A nonprofit publication of the Kentucky Center for Public Service Journalism

Rural Blog: Trump, McConnell urge TVA not to close two of its oldest coal-fired plants, one in Paradise


The Tennessee Valley Authority’s Paradise Fossil Plant in Muhlenberg County. The town of Paradise, which no longer exists, was made famous in 1971 by John Prine’s eponymous anti-strip mining song. (Photo by Kathleen Cole)

President Trump and Senate Majority Leader Mitch McConnell of Kentucky are trying to convince to the federally owned Tennessee Valley Authority not to close two of its oldest coal-fired power plants. “Coal is an important part of our electricity generation mix,” said Trump in a Feb. 11 tweet, and implored TVA to “give serious consideration to all factors” before deciding to close the Bull Run Fossil Plant in Oak Ridge, Tenn., and the Unit 3 generator at the Paradise Fossil Plant in Western Kentucky, where two of the three units have already switched to natural gas.

McConnell tweeted in support of Trump, saying that “Coal has helped fuel our country’s greatness & it needs to be part of our energy future,” Will Wade reports for Bloomberg. “But even though the TVA is a federal government agency rather than an investor-owned utility, their ability to sway the board may be limited,” Wade reports. “That’s because the agency doesn’t receive any taxpayer money and has to make its revenue through sales of electricity, just like a private generator.” However, members of the TVA board, which meets Thursday in Chattanooga, are appointed by the president to five-year terms with the advice and consent of the Senate. One of the five members is a former executive of a major coal company with operations near Paradise.

Despite the opposition from Trump, McConnell and Kentucky Sen. Rand Paul, TVA released final environmental assessments on the evening of Feb. 11 concluding that both plants should be shut down by 2023 because of the projected expense of maintenance and complying with environmental laws, as well as a high forced-outage rate and stagnating or declining power demand in the seven-state region it serves, Dave Flessner reports for the Times Free Press in Chattanooga. The assessment also noted that gas is cheaper than coal and likely to remain so, and that more customers are using energy-efficient appliances and furnaces as well as generating their own power with renewable sources such as solar panels and windmills.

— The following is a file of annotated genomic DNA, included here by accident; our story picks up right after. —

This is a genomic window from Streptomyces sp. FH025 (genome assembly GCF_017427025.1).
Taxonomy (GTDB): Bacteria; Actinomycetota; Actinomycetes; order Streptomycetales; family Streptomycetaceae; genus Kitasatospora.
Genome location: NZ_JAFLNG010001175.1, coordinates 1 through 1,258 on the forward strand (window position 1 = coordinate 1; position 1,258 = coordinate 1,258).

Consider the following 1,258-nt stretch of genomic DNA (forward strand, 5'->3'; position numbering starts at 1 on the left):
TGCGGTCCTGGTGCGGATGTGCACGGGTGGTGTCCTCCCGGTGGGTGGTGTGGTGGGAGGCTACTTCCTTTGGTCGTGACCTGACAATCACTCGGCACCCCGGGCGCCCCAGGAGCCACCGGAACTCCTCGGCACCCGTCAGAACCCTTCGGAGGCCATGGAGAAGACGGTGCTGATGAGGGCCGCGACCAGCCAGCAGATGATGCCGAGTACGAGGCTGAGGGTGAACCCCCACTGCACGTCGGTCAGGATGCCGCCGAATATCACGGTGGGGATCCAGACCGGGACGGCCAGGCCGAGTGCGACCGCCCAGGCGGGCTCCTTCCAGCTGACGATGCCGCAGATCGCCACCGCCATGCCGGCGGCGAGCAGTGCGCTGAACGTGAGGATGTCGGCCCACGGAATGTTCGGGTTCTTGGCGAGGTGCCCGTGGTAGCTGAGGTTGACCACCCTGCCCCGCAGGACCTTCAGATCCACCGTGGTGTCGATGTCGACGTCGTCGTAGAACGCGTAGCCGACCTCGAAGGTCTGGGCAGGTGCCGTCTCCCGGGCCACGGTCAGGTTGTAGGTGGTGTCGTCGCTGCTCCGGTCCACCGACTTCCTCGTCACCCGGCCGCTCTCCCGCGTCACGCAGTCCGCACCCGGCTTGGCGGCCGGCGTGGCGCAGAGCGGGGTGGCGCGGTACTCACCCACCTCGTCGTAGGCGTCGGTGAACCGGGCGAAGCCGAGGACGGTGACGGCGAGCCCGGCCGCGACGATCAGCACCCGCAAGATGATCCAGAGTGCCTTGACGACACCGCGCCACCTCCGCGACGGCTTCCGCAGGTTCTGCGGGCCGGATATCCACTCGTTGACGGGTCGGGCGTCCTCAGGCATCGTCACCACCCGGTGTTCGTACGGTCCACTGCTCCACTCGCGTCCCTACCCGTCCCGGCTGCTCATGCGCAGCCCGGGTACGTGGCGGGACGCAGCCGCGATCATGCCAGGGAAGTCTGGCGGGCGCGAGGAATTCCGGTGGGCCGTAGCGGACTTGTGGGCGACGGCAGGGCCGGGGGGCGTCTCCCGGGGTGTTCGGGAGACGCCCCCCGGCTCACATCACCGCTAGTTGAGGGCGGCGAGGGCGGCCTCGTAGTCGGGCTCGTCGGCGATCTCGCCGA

Coal has been a declining part of TVA’s energy mix for some time; it once supplied more than two-thirds of TVA’s energy in the 1980s, but has now shrunk to 20 percent. Its board “is scheduled to discuss the future of the two aging coal plants, and could vote to phase out the fossil units over the next four years,” Flessner reports. “TVA has already either shut down 32 of the 59 coal-fired units it once operated and has been considering since last August shutting down Bull Run by 2023 and shuttering the final coal unit at Paradise by 2020.”

• • • • • • • • • • • • • • • • • • • • • • • • • • • • • • • • •

The Rural Blog is a digest of events, trends, issues, ideas and journalism from and about rural America, from the IRJCI, based at the University of Kentucky. The Institute for Rural Journalism and Community Issues is an extension program for rural journalists and news outlets. It takes no positions on issues and advocates only for strong news coverage, responsible commentary and things that make them possible, such as open-government laws. For more information see www.RuralJournalism.org.


Related Posts

One Comment

  1. Mark Nolan says:

    Forget what is good for the nation and the world. Let’s keep open coal plants, which are more costly for rate payers, because Trump can brag about it at one of his Nuremburg style rallies.

    Shame on McConnell for screwing his voters to aid his donors.

Leave a Comment